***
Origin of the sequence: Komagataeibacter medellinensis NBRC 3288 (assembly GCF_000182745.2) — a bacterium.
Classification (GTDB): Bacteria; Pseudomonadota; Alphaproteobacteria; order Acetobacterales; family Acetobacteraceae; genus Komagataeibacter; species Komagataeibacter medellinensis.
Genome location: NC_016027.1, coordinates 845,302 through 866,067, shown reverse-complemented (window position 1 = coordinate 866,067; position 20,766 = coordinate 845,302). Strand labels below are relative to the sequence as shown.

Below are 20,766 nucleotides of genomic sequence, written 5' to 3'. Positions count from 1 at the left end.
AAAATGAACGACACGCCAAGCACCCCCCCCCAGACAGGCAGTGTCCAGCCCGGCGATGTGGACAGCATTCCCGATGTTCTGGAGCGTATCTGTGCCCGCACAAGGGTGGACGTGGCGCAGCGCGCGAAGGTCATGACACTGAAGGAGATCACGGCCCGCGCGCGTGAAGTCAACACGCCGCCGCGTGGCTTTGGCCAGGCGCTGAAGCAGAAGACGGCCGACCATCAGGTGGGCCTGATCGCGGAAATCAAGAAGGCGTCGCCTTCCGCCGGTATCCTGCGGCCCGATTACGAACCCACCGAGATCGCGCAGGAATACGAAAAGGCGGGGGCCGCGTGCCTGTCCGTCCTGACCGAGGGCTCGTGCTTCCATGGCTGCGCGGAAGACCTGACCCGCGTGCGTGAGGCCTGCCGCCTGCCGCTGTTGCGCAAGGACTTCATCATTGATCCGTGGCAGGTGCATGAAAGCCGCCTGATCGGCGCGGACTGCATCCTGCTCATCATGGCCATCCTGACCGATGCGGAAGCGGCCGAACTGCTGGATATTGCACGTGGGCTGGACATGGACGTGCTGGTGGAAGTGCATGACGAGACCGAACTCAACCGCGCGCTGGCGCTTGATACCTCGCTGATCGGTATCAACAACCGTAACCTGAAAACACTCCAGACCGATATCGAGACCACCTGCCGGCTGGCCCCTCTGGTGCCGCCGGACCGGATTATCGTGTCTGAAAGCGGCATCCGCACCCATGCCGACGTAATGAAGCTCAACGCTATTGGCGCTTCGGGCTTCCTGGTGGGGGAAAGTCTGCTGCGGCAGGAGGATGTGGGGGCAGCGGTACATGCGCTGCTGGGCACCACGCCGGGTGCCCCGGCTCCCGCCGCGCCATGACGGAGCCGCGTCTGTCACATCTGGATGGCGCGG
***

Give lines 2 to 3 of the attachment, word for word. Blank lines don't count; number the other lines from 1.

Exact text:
Classification (GTDB): Bacteria; Pseudomonadota; Alphaproteobacteria; order Acetobacterales; family Acetobacteraceae; genus Komagataeibacter; species Komagataeibacter medellinensis.
Genome location: NC_016027.1, coordinates 845,302 through 866,067, shown reverse-complemented (window position 1 = coordinate 866,067; position 20,766 = coordinate 845,302). Strand labels below are relative to the sequence as shown.